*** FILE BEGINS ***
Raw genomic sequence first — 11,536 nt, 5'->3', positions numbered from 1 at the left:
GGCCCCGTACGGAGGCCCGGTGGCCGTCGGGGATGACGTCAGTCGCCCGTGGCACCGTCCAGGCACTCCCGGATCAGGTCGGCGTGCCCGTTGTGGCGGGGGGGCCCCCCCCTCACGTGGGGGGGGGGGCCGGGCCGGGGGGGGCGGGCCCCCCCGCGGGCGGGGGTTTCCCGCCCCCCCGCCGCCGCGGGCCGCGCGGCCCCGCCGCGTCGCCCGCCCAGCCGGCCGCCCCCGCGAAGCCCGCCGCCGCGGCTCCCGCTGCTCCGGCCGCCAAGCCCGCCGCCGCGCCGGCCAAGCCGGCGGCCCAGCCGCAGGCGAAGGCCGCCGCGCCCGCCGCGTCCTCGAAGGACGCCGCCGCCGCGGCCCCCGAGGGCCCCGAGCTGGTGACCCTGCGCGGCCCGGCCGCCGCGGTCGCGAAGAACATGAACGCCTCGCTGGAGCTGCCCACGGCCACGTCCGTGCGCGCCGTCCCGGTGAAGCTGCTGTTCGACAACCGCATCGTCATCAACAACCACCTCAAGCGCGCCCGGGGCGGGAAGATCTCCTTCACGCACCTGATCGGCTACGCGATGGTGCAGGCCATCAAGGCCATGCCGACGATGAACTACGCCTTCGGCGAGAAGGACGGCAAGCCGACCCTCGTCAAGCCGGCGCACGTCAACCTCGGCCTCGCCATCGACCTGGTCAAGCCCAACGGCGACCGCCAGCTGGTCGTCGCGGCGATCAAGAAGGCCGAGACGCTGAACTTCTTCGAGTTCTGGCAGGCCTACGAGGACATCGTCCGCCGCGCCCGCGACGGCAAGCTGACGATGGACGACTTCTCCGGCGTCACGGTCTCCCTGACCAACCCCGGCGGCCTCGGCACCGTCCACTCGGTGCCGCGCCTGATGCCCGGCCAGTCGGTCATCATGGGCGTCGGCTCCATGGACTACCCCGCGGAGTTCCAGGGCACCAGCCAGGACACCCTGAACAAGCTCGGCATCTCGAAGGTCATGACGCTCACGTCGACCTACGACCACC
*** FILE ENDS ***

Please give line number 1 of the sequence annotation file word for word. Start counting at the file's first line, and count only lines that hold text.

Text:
Raw genomic sequence first — 11,536 nt, 5'->3', positions numbered from 1 at the left: